If the suffix parameter is a non-zero value, GetNewFileName obtains that value and prefixes it with a hyphen. If the suffix parameter is the default 0, the filename doesn't include a suffix. Finally, to get the file's extension, the GetNewFileName function uses the FileSystemObject object's GetExtensionName method to extract the extension from the pathname in the SOURCE_FILE constant.
After the GetNewFileName function creates the new filename, the script checks to see whether that filename already exists (e.g., you ran the script earlier in the day). As the code in callout A shows, if that filename exists, the script increments the i variable by 1, then again calls the GetNewFileName function into action. This time, it sets the suffix parameter to the i variable's value, which prompts the GetNewFileName function to create a filename that includes the -1 suffix.
For example, let's say the first run of the script creates the new filename myfile20070425.mdb. If you run the script a second time that day, the script discovers that the myfile20070425.mdb filename already exists, so it creates the new filename of myfile20070425-1.mdb. If you happen to run the script a third time that day, the i variable will increment to 2, so the newest filename will be myfile20070425-2.mdb.
After creating a unique filename, the script uses the FileSystemObject object's CopyFile method to perform the actual backup operation. The CopyFile method takes two mandatory parameters. The first parameter specifies the file to copy (in this case, SOURCE_FILE). The second parameter specifies the destination pathname (in this case, TARGET_DIR\strNewFileName, where strNewFileName is the new filename created by the GetNewFileName function).
The script's next task is check the amount of free space in the backup folder and delete files, if necessary, to get the folder to the desired size. The code at callout B in Listing 2 performs this important task. This code begins by using the FileSystemObject object's GetFolder method to create a Folder object (oFolder). Because information about the folder's files is needed, the code uses the Folder object's Files property to obtain a collection that contains all the files in that folder. One of the properties available to this collection is the Count property, which returns the number of items in that collection. So, the code
returns the number of files in the backup folder. If there is more than one file in the folder, the code uses the Folder object's Size property to obtain the combined size of all the files and subfolders in the folder. The number returned is in bytes, so the code divides that number by 1,048,576 (1024 * 1024) to get the size in megabytes.
When the folder's size is greater than the size specified in MAX_TARGET_DIR_SIZE, the code calls the FindOldestFile function into action. This function, which callout C in Listing 2 shows, finds the oldest file in the folder.
The FindOldestFile function begins by declaring and assigning values to the oldestFileName and oldestFileDate variables. The function sets the oldestFileName variable to the string UNKNOWN, whereas it sets the oldestFileDate variable to the current date via the Now function.
Next, the FindOldestFile function uses a For Each…Next statement to iterate through all the files in the backup folder. For each file, the function applies VBScript's DateDiff function. The DateDiff function calculates how much time has elapsed (in terms of seconds, minutes, hours, days, or some other time interval) between two given dates (date1 and date2). If date1 refers to a more recent point in time than date2, DateDiff returns a negative number.
In BackupFile.vbs, the FindOldestFile function uses DateDiff to calculate the number of seconds (specified by the "s" parameter) between a file's Last Modified date (which it obtains with the DateLastModified property) and the date in the oldestFileDate variable. If the difference is greater than zero, the function assign's the file's name to the oldestFileName variable and that file's Last Modified date to the oldestFileDate variable.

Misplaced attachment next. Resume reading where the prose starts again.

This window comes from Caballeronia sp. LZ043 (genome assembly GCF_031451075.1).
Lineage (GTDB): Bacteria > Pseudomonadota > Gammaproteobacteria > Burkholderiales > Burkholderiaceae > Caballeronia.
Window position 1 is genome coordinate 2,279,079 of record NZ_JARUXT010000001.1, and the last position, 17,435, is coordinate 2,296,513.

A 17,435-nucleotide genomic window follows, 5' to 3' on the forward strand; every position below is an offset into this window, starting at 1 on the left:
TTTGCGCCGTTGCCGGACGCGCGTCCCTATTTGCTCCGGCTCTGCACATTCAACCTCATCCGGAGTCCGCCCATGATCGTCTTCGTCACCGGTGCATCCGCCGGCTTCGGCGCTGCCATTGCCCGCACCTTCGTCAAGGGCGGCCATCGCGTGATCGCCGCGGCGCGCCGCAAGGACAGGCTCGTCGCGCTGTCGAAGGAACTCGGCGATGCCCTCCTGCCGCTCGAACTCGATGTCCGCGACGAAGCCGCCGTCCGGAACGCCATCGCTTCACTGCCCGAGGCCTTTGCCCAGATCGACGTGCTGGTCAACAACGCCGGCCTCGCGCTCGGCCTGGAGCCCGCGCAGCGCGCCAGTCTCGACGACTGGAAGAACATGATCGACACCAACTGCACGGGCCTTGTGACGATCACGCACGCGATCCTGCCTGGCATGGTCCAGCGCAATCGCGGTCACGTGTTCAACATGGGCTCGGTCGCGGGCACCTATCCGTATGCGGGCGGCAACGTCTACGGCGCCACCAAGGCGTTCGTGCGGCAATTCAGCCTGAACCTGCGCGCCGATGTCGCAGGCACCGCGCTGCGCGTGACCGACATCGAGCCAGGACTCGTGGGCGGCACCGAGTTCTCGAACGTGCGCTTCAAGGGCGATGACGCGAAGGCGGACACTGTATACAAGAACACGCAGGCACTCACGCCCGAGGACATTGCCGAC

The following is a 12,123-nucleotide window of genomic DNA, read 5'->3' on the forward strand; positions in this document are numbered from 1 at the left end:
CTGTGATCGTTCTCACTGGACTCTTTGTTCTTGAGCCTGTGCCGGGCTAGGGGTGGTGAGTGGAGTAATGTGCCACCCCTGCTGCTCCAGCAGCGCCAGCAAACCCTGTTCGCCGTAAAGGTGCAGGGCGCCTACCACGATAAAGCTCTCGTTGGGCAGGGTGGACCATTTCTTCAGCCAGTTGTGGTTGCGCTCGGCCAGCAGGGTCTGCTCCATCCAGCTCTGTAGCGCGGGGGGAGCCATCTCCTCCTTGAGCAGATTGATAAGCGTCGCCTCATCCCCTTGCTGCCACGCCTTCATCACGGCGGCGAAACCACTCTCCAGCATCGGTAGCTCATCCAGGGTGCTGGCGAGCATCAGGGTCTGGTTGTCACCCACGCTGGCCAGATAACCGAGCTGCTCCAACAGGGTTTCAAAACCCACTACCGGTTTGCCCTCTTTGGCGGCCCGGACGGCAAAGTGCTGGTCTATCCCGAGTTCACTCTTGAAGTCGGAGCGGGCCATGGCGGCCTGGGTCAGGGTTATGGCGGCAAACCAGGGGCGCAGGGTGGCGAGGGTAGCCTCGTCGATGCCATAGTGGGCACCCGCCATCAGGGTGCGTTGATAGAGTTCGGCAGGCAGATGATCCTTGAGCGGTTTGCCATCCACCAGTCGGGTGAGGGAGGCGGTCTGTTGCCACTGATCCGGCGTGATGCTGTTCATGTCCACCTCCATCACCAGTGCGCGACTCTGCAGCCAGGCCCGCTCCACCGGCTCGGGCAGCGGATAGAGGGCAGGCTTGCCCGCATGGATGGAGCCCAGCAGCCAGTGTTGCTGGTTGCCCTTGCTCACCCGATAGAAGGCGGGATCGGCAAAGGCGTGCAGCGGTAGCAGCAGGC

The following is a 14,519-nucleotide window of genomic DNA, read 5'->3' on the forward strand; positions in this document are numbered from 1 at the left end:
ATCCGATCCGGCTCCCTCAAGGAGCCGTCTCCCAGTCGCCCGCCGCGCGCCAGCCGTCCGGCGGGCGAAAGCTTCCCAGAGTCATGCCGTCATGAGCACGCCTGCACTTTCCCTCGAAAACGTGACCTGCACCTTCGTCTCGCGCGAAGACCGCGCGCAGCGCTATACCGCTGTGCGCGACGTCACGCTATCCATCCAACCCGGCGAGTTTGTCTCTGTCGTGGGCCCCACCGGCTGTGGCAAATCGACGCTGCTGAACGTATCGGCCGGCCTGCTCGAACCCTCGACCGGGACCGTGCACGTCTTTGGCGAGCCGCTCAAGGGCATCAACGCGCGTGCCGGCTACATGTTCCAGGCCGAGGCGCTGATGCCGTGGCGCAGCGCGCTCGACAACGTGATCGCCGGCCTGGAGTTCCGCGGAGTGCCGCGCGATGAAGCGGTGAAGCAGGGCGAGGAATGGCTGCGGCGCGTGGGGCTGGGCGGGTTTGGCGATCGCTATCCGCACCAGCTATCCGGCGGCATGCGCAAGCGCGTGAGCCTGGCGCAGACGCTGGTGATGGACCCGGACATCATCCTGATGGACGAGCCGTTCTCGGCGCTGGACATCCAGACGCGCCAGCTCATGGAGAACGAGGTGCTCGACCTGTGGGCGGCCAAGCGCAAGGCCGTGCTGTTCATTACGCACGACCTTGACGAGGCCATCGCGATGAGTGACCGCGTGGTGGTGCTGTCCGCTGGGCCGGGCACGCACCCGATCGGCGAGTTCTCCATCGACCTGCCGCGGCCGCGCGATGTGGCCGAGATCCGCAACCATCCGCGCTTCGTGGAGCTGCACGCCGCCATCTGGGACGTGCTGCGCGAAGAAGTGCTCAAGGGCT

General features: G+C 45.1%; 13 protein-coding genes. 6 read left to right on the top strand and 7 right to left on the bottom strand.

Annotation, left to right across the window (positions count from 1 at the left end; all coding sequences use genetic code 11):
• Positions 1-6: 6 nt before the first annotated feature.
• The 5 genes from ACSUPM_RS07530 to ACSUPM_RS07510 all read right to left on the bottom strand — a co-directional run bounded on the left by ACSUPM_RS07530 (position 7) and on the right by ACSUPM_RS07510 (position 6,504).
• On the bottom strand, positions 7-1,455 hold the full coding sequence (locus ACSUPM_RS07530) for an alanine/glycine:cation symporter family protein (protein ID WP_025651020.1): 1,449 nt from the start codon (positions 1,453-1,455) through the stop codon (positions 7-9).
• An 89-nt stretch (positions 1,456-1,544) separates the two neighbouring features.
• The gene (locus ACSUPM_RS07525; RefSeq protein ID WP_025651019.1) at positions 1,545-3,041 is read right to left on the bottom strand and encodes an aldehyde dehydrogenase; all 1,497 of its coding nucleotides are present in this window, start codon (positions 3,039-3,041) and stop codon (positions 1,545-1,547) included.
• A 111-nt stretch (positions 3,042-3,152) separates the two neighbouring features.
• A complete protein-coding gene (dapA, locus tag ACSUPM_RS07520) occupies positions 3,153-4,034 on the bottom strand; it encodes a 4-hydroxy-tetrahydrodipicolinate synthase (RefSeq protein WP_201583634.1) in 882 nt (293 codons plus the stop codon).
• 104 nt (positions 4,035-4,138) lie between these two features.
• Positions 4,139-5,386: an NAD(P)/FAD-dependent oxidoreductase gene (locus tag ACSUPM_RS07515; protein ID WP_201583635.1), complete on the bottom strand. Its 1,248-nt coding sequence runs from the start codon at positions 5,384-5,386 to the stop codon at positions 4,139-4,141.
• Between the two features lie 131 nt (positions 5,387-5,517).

For example, suppose that the current date is April 25, 2007. Exactly 24, 48, and 72 hours ago, the myfile20070424.mdb, myfile20070423.mdb, and myfile20070422.mdb files were created, respectively, and stored in the backup folder. In the first loop through the For Each…Next statement, the FindOldestFile function calculates that the difference between myfile20070423.mdb's modification date and the date in the oldestFileDate variable (which, at this point, is the current date returned by the Now function) is 169,200 seconds. This number is greater than zero, so FindOldestFile assigns myfile20070423.mdb to the oldestFileName variable and that file's Last Modified date to the oldestFileDate variable.
In the second loop, FindOldestFile calculates that the difference between myfile20070422.mdb's Last Modified date and the date in the oldestFileDate variable (which, at this point, is myfile20070423.mdb's Last Modified date) is 86,400 seconds. Again, t his number is greater than zero, so the function assigns myfile20070422.mdb to the oldestFileName variable and that file's Last Modified date to the oldestFileDate variable.
In the last loop, FindOldestFile calculates that the difference between myfile20070424.mdb's Last Modified date and the date in the oldestFileDate variable (which, at this point, is myfile20070422.mdb's Last Modified date) is -169,200 seconds. This number isn't greater than zero, so the function doesn't change the values in the oldestFileName and oldestFileDate variables. As this example shows, the order in which the files are processed through the For Each…Next loop doesn't matter.
The value that's left remaining in the oldestFileName variable is returned to the code at callout B. This code then uses the FileSystemObject object's DeleteFile method to delete that file. After it's deleted, the code again checks the backup folder's size. If the folder's new size is still greater than the size specified in MAX_TARGET_DIR_SIZE, the code calls the FindOldestFile function back into action, assuming there's more than one file left in the folder. This process repeats until the folder size is less than the specified threshold or until there is only one file left in the folder.
That's basically how the BackupFile.vbs script works. To get more information about how any of the mentioned objects, methods, properties, and built-in functions work, you can check out the VBScript and WSH resources listed in the article "How to Get Started Writing Scripts" (September 2006, InstantDoc ID 92751) or the VBScript and WSH resources listed in the Microsoft TechNet Script Center (http://www.microsoft.com/technet/scriptcenter/default.mspx).